There are many settlements in the Russian north whose architectural monuments
reflect an earlier period of economic prosperity and strategic importance that
has since decreased, or vanished altogether: Belozersk, Kargopol, Velikii
Ustiug, Solvychegodsk. Among these treasures of the north, Totma must rank as
one of the most distinctive to the modern visitor. Located on the Sukhona River
midway between Vologda and Velikii Ustiug, Totma is a small town of some 10,000
souls, and yet from its midst there rise some of the most dramatic forms of
church architecture to be found anywhere in the north. Even before arriving in
Totma, there are examples of impressive architecture in the surrounding
countryside, such as the late eighteenth-century Church of the Resurrection in
the village of Tsareva. Now empty and percariously perched on a high bank above
the Tsareva river, it still retains its imposing neoclassical form (Photo 1).
Whether one approaches Totma by road over the rolling fields and forests to the west or from the wide valley of the Sukhona River, the appearance of these tall spires on the landscape calls forth a sense of wonder. I have traveled to Totma on sultry summer mornings, when the apparition of its churches shimmers above the surrounding fields. But I have found Totma most remarkable in the winter, for example on a bitterly cold (-30 degrees Centigrade), sunny day in early January 1997, when the church towers reached above the plumes of ice haze and smoke from hundreds of snow-draped wooden houses (Photo 2). Despite the inevitable pace of change in the twentieth century, Totma has miraculously managed to preserved something of the scale and aura of an earlier era in which its towering white churches formed one of Russia's most distinctive ensembles.
Totma has long attracted the attention of travelers and scholars, and the architecture of the town's eighteenth-century architecture churches has been extensively studied by a number of Russian specialists (1). Nonetheless, certain topics remain to be explored in depth, in particular the relation of Totma's monuments to eighteenth-century church architecture in northern towns such as Velikii Ustiug and in settlements of the Urals and Siberia, such as Solikamsk (e.g. Church of John the Baptist), Eniseisk, and Irkutsk.
The first known mention of Totma is 1137, ten years earlier than the first recorded reference to Moscow. As is often the case in Russia, the name of the town derived from the nearest river, which in turn derives from ancient pre-Slavic, Permian words that meant "damp area overgrown with bushes and firs "(2). Yet present-day Totma is not near the Totma River, which flows into the Sukhona some seventeen kilometers downriver (i.e., to the northeast). Apparently the original settlement was sacked in 1539 by a raid of Kazan tartars, and the survivors chose to resettle at a more favorable location upriver near salt springs and deposits that would form a major source of the region's wealth. "Totma" remained the name of the new town, situated at the confluence of the small Pesya-Denga River with the Sukhona (3).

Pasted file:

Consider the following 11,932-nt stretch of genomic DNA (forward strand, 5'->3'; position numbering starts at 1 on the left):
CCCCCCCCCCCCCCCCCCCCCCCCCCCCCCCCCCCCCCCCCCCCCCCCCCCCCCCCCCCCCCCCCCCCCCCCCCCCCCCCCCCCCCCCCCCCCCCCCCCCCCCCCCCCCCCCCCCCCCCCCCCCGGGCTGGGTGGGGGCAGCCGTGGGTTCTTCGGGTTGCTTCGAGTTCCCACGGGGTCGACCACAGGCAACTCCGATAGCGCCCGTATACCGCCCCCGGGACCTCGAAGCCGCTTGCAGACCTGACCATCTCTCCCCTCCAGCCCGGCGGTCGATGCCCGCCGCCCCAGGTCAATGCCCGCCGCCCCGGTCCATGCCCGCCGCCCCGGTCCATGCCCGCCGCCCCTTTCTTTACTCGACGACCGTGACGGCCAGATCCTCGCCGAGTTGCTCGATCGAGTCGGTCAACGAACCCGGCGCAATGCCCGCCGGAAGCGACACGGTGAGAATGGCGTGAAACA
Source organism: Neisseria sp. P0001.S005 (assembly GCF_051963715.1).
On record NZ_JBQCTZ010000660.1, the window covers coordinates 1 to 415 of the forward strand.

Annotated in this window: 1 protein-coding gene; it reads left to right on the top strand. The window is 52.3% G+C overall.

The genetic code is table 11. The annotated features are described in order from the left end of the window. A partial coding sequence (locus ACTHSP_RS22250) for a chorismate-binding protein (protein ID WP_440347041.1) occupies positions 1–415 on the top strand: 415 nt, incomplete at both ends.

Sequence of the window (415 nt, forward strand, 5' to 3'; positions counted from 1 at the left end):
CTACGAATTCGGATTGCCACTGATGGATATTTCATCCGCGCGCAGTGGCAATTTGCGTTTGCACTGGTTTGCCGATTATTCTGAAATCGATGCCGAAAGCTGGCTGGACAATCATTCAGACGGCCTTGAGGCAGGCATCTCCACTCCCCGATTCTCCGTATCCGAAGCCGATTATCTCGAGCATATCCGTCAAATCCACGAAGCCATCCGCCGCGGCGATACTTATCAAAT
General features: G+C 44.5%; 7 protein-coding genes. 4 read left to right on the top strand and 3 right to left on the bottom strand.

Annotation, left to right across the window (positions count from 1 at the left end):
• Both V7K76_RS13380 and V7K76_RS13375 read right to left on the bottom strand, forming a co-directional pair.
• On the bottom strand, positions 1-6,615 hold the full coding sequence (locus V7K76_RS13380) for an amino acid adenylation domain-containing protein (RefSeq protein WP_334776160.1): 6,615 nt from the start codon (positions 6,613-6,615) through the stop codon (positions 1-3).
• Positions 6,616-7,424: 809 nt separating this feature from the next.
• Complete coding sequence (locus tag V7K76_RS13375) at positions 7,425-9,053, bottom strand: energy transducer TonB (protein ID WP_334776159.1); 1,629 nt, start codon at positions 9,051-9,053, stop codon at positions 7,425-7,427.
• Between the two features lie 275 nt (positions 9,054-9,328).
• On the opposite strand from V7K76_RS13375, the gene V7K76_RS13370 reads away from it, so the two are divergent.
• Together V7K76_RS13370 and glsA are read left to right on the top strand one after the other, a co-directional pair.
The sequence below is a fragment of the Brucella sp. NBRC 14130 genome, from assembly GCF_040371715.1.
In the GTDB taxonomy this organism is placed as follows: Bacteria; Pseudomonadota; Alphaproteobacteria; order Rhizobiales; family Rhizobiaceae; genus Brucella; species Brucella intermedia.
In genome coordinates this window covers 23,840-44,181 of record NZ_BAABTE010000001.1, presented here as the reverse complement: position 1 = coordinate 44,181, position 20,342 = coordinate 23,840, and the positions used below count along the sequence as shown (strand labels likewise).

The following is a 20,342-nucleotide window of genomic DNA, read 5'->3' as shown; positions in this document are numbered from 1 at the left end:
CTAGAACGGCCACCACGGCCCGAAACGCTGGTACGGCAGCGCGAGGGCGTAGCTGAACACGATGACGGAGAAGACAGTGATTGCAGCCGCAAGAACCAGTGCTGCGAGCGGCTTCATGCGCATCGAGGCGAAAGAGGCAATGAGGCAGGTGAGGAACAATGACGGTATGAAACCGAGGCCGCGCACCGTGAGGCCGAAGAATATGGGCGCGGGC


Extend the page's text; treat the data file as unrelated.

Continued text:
Today salt is so common that we forget its central value as a commodity in the medieval world. The Totma salt works, among the earliest in Russia, consisted primarily of crude, shallow iron containers of a meter or more in diameter that held the salt solution to be boiled down over open fires (4). By the middle of the sixteenth century Totma had become a major center of salt refining, which helped support those favored monasteries in the Vologda region that received tax exemptions from Moscow for the production of salt. The Savior-Prilutskii Monastery sent one of its monks, Feodosii Sumorin, to supervise salt production in Totma.
Feodosii saw the potential for further development at the new settlement, and in 1554 he founded a monastery nearby, on the Pesya Denga River. Having received the permission and blessing of his former superior at the Savoir-Prilutskii Monastery, he applied to Moscow for a waiver of the tax on salt, and received a charter in 1555 from Tsar Ivan IV (the Terrible) (5). Not surprisingly, the Savior-Sumorin Monastery soon became one of the most important and wealthiest Orthodox institutions along the Sukhona River, despite the fact that it consisted almost entirely of log buildings until the end of the eighteenth century. Indeed, its surviving monuments were built after the churches in the center of Totma; but rather than return to the monastery, the text will now present a brief survey of the monastic ensemble.
The monastery still stands, with its much-damaged but imposing ensemble, about a kilometer beyond the western fringe of Totma. Its first brick church, dedicated to the Transfiguration of the Savior, was completed in the 1680s, but that early structure has long since disappeared beneath later rebuilding of the church (6). Another church, the Dormition of the Mother of God, was built in 1870 along the massive east wall of the monastery and is now only a gutted ruin, with fragments of its apse remaining (Photo 3). The grandest of the monastery's surviving structures is the palatial Ascension Cathedral, built and expanded over a period of three decades, from 1796 to 1825 (Photo 4). Although a partial restoration has restored the exterior of its imposing late classical forms, the church remains abandoned, with its interior stripped (Photo 5, 6). Under current circumstances, the preservation of these monumental structures is very much in question (Photo 7).
The visual dominant of the Savior-Sumorin Monastery was its large bell tower, rebuilt over the main entrance between 1800-1840 to a height of some 35 sazhens. Its second floor contained the Church of St. John Chrysostome. Damaged by fire in the summer of 1917, the bell tower was only partially repaired, and structural problems eventually led to its demolition.